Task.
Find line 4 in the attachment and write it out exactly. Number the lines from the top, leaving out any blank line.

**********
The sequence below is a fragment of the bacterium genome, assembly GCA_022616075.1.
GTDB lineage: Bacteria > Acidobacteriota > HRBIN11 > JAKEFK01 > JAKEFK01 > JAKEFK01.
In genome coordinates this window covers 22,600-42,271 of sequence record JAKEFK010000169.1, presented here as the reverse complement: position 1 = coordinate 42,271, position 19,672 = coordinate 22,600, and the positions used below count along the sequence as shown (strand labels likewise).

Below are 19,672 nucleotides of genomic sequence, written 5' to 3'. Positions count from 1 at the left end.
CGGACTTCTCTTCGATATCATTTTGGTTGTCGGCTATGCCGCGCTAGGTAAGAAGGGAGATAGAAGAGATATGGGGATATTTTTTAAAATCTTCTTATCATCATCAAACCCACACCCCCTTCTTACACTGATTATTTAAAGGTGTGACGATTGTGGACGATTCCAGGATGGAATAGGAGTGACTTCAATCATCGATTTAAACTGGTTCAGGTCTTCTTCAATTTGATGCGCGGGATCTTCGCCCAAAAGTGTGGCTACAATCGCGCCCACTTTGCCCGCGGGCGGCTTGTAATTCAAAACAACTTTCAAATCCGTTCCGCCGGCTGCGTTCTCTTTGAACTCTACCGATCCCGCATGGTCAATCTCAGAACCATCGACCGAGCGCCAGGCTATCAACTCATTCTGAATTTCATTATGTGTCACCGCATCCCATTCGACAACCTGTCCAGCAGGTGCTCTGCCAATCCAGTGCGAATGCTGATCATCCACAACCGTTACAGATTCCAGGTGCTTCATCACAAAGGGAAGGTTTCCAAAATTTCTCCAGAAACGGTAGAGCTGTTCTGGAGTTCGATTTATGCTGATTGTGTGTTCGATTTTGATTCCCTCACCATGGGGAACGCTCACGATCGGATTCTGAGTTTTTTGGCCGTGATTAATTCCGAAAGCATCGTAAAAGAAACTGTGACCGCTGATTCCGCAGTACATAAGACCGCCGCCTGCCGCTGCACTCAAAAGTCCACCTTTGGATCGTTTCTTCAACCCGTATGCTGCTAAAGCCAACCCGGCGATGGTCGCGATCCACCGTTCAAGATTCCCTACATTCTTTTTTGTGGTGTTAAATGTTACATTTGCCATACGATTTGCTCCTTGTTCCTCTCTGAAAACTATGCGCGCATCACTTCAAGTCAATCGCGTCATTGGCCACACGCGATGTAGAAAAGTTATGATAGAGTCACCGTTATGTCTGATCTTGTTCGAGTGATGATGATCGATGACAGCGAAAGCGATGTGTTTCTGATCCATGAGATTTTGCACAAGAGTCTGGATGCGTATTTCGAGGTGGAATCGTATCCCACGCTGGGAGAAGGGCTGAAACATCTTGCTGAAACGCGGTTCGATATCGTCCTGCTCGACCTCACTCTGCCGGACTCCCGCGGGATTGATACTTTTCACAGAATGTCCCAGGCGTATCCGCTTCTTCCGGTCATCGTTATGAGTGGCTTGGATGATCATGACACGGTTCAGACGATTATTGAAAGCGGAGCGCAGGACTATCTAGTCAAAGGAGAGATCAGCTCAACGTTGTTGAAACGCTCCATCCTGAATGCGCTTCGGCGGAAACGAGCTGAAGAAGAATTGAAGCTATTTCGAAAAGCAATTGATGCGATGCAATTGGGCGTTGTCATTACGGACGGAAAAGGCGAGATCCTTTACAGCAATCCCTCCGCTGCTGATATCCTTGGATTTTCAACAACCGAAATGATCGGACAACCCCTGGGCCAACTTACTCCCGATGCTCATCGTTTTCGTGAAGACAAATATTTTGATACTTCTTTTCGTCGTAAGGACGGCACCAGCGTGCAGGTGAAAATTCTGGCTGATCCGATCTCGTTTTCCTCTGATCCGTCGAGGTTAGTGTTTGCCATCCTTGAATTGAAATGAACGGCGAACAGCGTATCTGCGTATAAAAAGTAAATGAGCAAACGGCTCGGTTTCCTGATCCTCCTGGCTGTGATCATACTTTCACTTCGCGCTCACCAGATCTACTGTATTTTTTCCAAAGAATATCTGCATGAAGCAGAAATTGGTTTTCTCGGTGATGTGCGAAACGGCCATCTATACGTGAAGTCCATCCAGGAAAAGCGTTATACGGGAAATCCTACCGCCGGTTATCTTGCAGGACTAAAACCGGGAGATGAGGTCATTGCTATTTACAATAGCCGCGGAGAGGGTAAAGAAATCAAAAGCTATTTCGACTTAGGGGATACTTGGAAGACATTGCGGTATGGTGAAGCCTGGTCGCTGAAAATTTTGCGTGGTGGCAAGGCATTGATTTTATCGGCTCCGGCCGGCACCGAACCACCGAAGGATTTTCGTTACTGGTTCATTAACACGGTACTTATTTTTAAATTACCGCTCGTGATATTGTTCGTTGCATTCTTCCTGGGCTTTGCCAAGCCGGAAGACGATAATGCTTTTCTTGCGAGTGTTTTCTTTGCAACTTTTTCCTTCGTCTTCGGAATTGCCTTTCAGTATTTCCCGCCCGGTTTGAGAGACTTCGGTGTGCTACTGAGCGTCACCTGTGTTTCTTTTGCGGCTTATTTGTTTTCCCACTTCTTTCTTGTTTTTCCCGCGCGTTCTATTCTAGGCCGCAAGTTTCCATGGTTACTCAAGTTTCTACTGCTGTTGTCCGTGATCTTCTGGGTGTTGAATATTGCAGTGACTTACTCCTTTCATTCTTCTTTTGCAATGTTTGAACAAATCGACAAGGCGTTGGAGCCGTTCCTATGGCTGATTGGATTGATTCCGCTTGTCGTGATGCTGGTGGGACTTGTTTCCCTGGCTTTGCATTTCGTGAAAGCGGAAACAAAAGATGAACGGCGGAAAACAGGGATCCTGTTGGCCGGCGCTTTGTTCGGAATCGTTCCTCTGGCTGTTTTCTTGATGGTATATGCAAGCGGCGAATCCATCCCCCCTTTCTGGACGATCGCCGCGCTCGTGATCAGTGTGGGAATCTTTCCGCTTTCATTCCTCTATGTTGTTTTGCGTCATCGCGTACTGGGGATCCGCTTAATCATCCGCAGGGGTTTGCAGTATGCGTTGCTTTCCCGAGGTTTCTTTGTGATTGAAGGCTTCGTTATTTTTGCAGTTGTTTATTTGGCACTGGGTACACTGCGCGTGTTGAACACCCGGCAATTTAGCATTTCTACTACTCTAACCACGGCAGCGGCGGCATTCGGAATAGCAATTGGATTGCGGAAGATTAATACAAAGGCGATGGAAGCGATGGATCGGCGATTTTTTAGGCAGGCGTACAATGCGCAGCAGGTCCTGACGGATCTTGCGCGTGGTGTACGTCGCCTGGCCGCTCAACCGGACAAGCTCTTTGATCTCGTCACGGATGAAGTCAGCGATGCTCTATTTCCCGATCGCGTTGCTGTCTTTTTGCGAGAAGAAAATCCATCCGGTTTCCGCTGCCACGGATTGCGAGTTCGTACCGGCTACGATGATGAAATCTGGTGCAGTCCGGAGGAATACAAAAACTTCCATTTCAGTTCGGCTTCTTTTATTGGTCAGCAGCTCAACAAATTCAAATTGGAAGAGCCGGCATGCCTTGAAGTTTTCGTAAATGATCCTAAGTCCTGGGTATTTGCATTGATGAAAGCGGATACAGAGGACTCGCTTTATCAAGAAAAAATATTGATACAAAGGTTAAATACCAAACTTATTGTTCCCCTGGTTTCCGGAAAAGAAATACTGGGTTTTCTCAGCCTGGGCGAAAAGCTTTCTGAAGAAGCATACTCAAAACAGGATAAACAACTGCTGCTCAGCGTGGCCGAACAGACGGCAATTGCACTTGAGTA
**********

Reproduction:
Below are 19,672 nucleotides of genomic sequence, written 5' to 3'. Positions count from 1 at the left end.